As any commuter can tell you, riding the New York City subway is normally “a small death.” After suffering through endlessly bleak trips on the train, one DJ decided to shake things up by turning a subway fare into the hottest ticket in town.

With the help of a few strobe lights, a portable DJ set-up and even a velvet rope, YouTube user AMK Production turned a crowded subway car into a happening nightclub. While New York commuters are a blasé bunch who have seen it all, from breakdancers to pants-free riders to Helen Mirren to spa days, the moving dance party seemed to enliven the riders. As the party rolled on, riders jumped into conga lines, waved glow sticks and busted some moves.

The video of his subway party is going viral, and for good reason — it’s fun.

TIME Internet

New Google Doodle Honors Opening of Eiffel Tower

Floriane Marchix—Google New Google Doodle honoring the 126th anniversary of the public opening of the Eiffel Tower

The Parisian centerpiece was the tallest man-made structure in the world for over four decades

Once contemptuously referred to as “a truly tragic street lamp,” the Eiffel Tower of Paris, France, was opened on March 31, 1889, and to celebrate the 126th anniversary a new Google Doodle has been created in its honor.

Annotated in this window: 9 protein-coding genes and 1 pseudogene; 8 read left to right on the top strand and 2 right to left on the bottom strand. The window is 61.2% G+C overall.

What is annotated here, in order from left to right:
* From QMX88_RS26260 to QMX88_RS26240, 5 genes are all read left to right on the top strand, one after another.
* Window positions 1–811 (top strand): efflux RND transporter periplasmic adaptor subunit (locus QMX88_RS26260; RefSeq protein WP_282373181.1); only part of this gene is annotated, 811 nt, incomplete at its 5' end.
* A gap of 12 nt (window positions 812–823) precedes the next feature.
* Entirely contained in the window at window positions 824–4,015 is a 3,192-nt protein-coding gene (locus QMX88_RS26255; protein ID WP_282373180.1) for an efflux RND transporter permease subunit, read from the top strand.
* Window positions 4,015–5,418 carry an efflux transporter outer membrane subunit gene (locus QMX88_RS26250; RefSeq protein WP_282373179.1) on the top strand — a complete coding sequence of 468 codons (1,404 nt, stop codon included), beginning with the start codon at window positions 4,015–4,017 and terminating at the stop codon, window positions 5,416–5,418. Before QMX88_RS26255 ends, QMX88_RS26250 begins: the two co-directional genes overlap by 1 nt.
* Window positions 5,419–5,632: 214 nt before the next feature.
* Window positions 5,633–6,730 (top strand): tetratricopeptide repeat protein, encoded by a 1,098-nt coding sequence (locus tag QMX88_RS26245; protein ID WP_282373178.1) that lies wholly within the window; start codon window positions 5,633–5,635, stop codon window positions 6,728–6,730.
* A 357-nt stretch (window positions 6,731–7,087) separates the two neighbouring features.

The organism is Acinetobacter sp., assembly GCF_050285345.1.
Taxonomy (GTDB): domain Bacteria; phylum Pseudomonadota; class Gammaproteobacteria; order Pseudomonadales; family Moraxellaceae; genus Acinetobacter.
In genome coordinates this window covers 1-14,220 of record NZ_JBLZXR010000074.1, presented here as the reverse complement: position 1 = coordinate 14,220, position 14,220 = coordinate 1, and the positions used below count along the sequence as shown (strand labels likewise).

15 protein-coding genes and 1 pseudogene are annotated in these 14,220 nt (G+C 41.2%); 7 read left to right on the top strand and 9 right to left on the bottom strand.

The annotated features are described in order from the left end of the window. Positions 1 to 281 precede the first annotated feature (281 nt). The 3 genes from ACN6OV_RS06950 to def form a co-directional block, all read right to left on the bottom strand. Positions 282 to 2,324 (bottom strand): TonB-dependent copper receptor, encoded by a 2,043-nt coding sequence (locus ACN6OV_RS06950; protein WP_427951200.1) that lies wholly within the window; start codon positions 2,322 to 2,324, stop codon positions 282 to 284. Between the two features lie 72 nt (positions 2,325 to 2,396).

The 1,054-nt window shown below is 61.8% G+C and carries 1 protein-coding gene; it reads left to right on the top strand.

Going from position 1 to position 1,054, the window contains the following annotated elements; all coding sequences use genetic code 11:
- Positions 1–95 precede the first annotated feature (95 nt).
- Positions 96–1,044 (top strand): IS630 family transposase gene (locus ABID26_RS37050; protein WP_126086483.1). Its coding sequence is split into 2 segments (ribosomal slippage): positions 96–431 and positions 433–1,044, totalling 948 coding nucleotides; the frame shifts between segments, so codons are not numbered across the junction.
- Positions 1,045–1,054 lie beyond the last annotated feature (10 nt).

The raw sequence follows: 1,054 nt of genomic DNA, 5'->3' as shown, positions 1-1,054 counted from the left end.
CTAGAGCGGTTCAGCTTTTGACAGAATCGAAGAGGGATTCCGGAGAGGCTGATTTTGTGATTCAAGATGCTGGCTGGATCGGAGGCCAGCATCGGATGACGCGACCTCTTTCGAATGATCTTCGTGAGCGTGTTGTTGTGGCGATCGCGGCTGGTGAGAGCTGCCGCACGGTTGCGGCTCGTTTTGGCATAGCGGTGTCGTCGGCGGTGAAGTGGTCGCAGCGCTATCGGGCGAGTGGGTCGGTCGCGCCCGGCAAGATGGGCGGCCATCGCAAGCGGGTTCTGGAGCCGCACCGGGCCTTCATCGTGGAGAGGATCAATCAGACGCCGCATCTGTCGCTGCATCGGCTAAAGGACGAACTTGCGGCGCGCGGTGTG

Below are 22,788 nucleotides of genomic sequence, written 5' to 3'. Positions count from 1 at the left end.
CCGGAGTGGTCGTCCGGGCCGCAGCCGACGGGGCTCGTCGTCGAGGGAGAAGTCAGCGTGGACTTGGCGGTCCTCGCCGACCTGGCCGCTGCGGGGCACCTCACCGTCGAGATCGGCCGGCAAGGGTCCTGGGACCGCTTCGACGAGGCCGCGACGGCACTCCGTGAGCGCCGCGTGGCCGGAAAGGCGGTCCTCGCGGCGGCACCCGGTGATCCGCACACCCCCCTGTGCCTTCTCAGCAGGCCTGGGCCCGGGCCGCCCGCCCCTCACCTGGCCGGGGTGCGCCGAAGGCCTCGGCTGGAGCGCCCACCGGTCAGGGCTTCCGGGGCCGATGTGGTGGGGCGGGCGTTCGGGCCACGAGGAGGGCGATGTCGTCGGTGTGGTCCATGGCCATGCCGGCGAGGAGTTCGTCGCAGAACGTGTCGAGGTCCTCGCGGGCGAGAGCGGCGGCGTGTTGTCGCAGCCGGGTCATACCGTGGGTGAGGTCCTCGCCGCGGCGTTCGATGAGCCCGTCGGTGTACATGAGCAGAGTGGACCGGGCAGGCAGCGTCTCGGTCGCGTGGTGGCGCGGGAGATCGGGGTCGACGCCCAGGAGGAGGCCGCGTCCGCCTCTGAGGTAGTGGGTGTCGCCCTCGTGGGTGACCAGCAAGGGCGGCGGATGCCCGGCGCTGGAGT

Construction of the iron lattice structure, named after engineer Gustave Eiffel, began on Jan. 28, 1887. Despite the early protests, the tower was an instant hit, with an estimated 30,000 people climbing its steps in the first weeks — before even an elevator was installed.

Eventually, it grew into a worldwide landmark; as TIME wrote during last year’s 125th anniversary celebrations, “the tower became more than a tower, and more than a symbol of Paris.”

At 1,063 ft. high, it was the tallest man-made structure in the world for over four decades, until it was surpassed by New York City’s Chrysler Building in 1930.

The Doodle itself features a group of supposedly French painters hanging precariously from the tower as they beautify the Grande Dame of Paris.